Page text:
Rho, a contract research organization (CRO) focused on bringing new products to market through a full range of product development services, offers tips on how to limit the amount of data that goes uncollected during pain trials.
“Missing data can be a very serious challenge in clinical trials, particularly with pain trials,” said Karen Kesler, Ph.D. and senior statistical scientist for Rho. “Drop outs often occur in pain trials because side effects and a lack of efficacy. If you’re on the control arm and you’re not getting pain relief, you’re much more likely to drop out of the study,” added Dr. Kesler.
The National Academy of Sciences issued a report in 2010 on the prevention and treatment of missing data in clinical trials that has shaken up the status quo on how to deal with missing data. FDA just issued a draft guidance for analgesic indications, but the recommendations about missing data, while sound, are not very specific. Below, Rho provides tips on how to decrease missing data through study design and study execution.
Tips to Decrease Missing Data
- Study Design Strategies
- Consult with experts and practitioners during study design about aspects of the protocol that may negatively impact subject retention.
- Instead of the typical parallel arm study, consider other study designs. The FDA is open to enrichment or titrate-to-effect designs that might work well for your compound.
- Have a dialogue with the FDA early on in the program development and be plugged into the FDA pain division at the design stage about your method for analyzing missing data. It is unlikely they will accept last observation carried forward (LOCF), so be prepared for the need to conduct more complex analyses.
- Keep patient assessments simple. Collect only the data points you need to support your analysis, and try to limit the number of visits that will be required of the patients.
- Document a plan in the protocol for dealing with subject drop outs rather than reacting to issues as they occur.
- Attempt to continue collecting data on subjects that stop taking study drug.
- Try to work rescue medications into your design instead of having those subjects who need them drop out of the study. Sometime you can use the pain scores prior to a rescue medication and keep that subject in your analysis.
- Study Design Options
- Put subjects on increasing doses of active and control arms until they achieve pain relief.
- Can provide more information about dosing and subject variability
- Reduces dropout due to lack of pain relief as subjects continue to increase until they achieve pain relief.
Randomized withdrawal designs
- Start with everyone on active dose, after a set period of time, randomize subjects who achieve pain relief to move to placebo or stay on existing dose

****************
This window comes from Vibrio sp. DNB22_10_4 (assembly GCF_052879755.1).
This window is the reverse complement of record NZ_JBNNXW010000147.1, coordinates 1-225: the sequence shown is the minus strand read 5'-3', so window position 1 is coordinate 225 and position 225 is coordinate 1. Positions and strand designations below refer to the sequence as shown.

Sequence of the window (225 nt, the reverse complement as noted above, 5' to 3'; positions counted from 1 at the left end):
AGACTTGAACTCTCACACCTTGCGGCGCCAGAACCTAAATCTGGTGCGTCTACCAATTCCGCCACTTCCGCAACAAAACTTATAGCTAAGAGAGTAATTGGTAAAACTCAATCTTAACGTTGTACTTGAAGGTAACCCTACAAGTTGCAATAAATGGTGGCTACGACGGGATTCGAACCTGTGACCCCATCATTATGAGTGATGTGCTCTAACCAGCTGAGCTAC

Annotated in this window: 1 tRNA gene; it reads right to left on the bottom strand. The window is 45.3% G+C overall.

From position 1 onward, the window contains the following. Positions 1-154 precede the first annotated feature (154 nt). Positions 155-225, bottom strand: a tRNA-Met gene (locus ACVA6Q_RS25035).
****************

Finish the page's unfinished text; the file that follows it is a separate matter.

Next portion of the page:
- Your end-point comparison is at the end of second post-randomization period or time to resumption of pain
- Minimizes dropout rate due to not receiving analgesia because everyone starts with it
- Patients are more likely to buy into this design; you can shorten the period of follow up to reduce the amount of people you could lose after randomization
How a study is executed can also contribute to the reduction in missing data. Below are study execution tips from Rho
- Consider the burden on patients when determining how patient reported outcomes will be collected (i.e., paper diary, ePRO)
- Site selection is critical. The selection process should be robust and comprehensive
- High level of attention to data collection is crucial
- Staff training is key
- Having a properly trained staff is particularly important in pain trials because you are using pain scales that require subject diaries
- Site needs to be able to instruct patients properly to get necessary data
- Site needs to know how to review data they are receiving from patients to make sure it is accurate
- Advise sites to review patient diaries before subject leaves visit
- Communicate with the subject between visits. This helps manage subject population to maintain patients and prevent drop out
Rho, a privately-held, contract research organization (CRO) located in Chapel Hill, NC, provides a full range of clinical research services across the entire drug development process. For more than 25 years, Rho has been a trusted partner to some of the industry’s leading pharmaceutical, biotechnology, and medical device companies as well as academic and government organizations. Our commitment to excellence, our innovative technologies, and our therapeutic expertise accelerate time to market, maximize returns on investment, and lead to an exceptional customer experience. For more information, visit www.rhoworld.com.